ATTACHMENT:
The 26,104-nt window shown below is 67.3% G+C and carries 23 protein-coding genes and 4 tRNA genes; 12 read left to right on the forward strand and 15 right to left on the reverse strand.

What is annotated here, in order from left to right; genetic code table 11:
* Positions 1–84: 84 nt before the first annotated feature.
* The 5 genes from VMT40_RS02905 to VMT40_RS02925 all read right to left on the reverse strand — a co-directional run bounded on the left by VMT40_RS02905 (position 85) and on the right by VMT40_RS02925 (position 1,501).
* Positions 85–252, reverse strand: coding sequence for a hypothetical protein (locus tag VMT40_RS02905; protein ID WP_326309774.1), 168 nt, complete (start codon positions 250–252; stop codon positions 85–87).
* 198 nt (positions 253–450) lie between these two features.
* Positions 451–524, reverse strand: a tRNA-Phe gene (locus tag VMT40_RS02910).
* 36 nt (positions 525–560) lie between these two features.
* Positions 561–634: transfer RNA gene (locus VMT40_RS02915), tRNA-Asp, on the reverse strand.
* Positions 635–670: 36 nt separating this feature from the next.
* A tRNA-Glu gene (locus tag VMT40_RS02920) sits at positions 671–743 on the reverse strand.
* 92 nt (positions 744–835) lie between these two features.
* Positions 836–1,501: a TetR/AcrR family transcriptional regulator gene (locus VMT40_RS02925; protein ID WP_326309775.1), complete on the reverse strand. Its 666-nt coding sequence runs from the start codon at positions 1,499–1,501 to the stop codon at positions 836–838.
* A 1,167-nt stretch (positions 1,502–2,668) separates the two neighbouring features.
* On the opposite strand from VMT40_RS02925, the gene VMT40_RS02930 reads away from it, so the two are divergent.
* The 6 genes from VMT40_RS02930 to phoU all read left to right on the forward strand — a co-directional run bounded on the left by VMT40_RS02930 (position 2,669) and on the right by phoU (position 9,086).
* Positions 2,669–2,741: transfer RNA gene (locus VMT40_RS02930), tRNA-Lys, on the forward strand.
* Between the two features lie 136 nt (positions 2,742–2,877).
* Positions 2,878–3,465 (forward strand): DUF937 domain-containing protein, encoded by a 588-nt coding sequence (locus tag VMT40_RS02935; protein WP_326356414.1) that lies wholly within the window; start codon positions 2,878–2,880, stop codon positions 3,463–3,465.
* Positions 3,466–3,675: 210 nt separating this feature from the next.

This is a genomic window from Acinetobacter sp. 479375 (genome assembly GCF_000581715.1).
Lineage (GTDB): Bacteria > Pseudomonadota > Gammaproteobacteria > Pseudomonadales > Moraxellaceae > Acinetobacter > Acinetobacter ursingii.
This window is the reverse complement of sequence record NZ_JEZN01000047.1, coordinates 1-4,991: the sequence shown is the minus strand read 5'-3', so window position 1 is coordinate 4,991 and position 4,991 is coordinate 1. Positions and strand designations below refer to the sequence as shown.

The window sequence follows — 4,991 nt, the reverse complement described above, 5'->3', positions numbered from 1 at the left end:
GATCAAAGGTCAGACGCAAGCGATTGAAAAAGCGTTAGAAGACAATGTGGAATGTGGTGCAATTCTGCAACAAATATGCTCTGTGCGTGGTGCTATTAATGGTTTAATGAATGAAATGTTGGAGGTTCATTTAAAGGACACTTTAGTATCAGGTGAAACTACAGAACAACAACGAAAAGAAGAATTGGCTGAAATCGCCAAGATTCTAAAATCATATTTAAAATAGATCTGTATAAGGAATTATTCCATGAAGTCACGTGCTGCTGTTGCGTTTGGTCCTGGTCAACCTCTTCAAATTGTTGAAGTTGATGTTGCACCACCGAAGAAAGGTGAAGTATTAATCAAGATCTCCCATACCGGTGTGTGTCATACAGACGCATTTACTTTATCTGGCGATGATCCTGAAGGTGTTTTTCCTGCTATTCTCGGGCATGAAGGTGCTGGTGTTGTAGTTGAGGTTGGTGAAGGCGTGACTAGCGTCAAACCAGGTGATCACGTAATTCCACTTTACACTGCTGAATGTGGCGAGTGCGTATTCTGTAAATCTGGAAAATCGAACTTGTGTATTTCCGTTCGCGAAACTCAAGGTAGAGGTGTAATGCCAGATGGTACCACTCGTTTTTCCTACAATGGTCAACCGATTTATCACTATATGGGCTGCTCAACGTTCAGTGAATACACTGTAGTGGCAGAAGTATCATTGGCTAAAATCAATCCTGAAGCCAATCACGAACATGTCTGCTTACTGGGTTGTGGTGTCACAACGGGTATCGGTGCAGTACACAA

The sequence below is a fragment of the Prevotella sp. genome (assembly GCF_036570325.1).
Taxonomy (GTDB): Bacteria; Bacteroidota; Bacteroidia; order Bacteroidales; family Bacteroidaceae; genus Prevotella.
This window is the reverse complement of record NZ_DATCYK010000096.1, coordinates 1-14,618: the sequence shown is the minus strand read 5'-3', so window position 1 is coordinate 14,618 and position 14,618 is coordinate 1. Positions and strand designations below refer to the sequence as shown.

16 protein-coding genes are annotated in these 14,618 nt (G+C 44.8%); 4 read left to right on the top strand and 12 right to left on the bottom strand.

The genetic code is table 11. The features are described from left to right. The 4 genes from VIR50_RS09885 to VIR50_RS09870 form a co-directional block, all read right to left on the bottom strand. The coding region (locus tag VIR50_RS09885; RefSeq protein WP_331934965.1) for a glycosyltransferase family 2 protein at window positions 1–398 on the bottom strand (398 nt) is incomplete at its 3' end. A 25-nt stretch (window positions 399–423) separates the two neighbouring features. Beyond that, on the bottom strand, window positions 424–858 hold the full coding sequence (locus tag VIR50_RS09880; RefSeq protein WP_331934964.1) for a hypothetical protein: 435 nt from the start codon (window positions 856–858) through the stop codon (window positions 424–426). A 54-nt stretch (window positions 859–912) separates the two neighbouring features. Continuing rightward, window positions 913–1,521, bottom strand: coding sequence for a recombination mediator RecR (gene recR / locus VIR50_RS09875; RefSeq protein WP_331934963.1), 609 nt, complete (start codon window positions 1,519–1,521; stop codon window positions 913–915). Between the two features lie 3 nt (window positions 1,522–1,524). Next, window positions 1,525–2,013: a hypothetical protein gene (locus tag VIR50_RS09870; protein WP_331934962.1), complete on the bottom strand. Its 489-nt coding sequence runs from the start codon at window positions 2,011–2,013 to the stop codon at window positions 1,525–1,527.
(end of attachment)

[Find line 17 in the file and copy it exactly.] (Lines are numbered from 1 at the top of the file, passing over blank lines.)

* Positions 2,669–2,741: transfer RNA gene (locus VMT40_RS02930), tRNA-Lys, on the forward strand.